Can You Recycle Bleach Bottles? ♻️
Can You Recycle Bleach Bottles? ♻️ There are always common misconceptions in recycling. One such famous misconception is the recyclability of bleach bottles – a plastic bottle that contains bleach used for cleaning. Can you go out of your way to recycle bleach bottles? Waster will discuss everything in this blog.
Recycling remains as one of the best helpers of the environment. Every one of us concerned for the environment has a recycling routine to combat waste from going into landfills or making its way to the ocean, streets, or the likes. Waster promotes this idea by informing and sharing blogs on how you can recycle certain items.
However, this only becomes helpful if you recycle the right way. Despite our best efforts, there are still some common misconceptions about recycling. In this blog, we will discuss one misconception about recycling, namely detergent bottles recycling. Read on to find out if you can recycle bleach bottles or not.
A bit about Waster
Let us first discuss who Waster is.
We here at Waster provide you with innovative solutions for you and your business’s waste management and recycling needs. Furthermore, we provide flexible, 30-day contracts instead of the typical lock-in contracts, which proves to be better.
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What is the common misconception of trying to recycle bleach bottles?
Now, why do you think some label or think of bleach bottles as unrecyclable?
Of course, one would first think about its contents inside. The contents inside can indeed ruin the recyclability of a material. For example, pizza boxes smeared with grease are more often than not deemed unrecyclable, although some places do recycle them.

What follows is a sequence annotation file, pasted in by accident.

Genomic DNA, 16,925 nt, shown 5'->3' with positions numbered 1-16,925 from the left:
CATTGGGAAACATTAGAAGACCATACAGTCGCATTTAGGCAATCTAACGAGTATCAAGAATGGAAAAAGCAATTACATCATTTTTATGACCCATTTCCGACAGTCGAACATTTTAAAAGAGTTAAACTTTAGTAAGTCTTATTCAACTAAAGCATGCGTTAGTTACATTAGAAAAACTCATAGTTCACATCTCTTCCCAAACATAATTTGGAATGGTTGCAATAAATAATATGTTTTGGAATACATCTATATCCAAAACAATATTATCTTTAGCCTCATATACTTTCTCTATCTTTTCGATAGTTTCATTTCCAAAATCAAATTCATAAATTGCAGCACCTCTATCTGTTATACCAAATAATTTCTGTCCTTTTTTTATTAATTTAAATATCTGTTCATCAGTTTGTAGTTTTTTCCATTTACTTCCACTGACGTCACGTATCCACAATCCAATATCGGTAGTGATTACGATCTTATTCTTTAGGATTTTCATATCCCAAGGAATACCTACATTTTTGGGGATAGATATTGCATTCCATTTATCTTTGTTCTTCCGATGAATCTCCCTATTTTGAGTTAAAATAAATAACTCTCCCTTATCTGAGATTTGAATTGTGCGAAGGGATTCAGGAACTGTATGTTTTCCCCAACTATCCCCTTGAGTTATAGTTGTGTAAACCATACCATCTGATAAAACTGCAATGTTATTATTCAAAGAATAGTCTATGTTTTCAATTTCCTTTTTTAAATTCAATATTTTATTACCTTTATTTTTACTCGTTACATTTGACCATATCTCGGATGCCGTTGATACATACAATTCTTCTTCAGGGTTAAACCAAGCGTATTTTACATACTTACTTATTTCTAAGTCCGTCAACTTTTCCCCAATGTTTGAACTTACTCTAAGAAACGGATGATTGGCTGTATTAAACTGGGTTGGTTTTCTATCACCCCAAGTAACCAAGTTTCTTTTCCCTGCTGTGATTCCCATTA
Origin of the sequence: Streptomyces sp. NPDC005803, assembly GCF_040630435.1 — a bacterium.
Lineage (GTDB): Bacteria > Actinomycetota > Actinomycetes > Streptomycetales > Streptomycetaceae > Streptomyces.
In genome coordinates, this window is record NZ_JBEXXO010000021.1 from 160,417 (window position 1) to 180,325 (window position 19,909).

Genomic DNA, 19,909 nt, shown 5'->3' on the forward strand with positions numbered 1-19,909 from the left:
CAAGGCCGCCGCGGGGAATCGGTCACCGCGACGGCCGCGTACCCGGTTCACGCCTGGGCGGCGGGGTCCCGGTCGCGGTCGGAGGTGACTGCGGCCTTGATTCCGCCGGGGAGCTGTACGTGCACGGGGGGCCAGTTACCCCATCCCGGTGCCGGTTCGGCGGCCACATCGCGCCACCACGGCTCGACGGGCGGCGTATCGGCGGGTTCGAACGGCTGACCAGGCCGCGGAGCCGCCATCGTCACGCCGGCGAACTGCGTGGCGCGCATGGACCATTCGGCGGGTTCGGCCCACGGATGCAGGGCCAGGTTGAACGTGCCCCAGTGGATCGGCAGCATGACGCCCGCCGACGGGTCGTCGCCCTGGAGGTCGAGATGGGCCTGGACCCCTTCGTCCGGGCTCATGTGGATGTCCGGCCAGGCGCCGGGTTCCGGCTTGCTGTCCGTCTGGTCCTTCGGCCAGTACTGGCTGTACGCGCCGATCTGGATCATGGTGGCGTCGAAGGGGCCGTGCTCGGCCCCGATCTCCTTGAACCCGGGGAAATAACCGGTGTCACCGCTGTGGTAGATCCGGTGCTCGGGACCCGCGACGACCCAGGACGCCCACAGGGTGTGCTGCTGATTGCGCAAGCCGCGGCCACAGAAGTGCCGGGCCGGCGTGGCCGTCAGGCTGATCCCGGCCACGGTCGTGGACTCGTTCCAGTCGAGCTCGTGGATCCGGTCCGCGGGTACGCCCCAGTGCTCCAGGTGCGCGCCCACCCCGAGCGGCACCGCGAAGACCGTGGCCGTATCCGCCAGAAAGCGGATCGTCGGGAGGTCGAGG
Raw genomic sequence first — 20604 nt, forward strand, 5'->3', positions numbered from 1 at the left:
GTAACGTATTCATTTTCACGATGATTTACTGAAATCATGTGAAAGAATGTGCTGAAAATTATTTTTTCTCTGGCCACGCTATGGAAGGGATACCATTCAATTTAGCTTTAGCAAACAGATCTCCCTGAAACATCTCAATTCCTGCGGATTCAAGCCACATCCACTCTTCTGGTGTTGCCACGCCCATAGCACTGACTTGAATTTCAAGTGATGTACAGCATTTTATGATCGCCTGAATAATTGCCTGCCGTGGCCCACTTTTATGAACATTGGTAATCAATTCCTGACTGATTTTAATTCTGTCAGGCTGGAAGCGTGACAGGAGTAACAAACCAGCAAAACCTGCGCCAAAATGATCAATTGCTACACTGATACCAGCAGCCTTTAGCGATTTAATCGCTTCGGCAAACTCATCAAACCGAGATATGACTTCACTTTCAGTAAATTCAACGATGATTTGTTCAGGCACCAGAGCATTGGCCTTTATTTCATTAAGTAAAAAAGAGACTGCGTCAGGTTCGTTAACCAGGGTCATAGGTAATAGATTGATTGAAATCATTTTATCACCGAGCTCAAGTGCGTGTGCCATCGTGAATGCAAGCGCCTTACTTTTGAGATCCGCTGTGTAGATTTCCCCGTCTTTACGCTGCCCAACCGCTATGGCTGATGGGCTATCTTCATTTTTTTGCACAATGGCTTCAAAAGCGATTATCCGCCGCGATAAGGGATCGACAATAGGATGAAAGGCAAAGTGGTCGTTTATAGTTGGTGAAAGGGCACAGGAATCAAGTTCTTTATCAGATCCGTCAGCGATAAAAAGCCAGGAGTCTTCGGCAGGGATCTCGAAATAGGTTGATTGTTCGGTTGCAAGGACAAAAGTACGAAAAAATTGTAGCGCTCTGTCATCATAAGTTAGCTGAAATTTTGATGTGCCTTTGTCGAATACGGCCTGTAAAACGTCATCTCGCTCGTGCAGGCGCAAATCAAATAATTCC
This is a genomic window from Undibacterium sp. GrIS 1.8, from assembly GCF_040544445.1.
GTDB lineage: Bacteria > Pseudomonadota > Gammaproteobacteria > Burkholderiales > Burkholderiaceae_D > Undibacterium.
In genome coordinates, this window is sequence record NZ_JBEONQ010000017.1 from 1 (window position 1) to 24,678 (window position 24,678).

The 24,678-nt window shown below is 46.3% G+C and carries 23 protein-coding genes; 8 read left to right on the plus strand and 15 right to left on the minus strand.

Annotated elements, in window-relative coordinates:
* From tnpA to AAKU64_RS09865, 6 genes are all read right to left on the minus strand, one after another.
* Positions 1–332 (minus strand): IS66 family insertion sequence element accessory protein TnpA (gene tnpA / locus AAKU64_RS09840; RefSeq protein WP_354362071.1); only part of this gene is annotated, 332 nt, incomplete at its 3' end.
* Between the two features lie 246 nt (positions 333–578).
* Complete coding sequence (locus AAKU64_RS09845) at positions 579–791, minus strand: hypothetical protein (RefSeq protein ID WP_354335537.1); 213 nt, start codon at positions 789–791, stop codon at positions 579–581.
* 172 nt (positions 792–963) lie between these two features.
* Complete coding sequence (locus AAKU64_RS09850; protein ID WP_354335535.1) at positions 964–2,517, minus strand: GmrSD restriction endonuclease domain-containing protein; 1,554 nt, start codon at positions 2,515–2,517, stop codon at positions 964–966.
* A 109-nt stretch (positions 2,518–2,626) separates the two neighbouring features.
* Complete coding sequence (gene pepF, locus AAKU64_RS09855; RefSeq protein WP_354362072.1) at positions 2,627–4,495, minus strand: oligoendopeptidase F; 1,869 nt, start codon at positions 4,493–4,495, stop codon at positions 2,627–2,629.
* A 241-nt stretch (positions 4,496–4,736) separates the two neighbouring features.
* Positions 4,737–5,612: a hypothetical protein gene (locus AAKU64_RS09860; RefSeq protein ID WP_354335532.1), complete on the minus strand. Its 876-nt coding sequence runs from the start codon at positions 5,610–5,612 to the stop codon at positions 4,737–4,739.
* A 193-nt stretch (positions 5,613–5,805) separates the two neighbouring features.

As a result, not enough plastic bottles (bleach bottles included) are recycled. Many are still thrown in the rubbish bin and left to rot in landfills, unfortunately. One reason Waster created this blog is to boost recycling.
Bleach bottles, in particular, contain harsh chemicals, hence the hesitation of many to recycle it. However, you can still recycle bleach bottles provided that you remove the contents inside. In other words, make sure the bottle/s is/are empty before recycling.
How is the bleach bottles cleaned before recycling?
You now know that you can indeed recycle bleach or cleaning product bottles: by cleaning it thoroughly. The question is: how is a bleach bottle cleaned before recycling?
First, you have to empty the bottles. Make sure that the bleach bottles are clear of their original contents before chucking it down the recycling bin. The harsh chemicals stored inside the bottles might ruin the recyclables, so it is best to empty them.
After emptying the bleach bottles, replace the lid for it to be properly recycled. With all of these processes done, you can now safely recycle bleach bottles. Recycling facilities usually transform plastic bleach bottles into recycled watering cans.
Why recycle bleach bottles?
The main reason why you should recycle bleach bottles is to sustain the environment. We manufacture products from virgin products all of the time. As a result, products accumulate which most of the time turns into waste just thrown into landfills.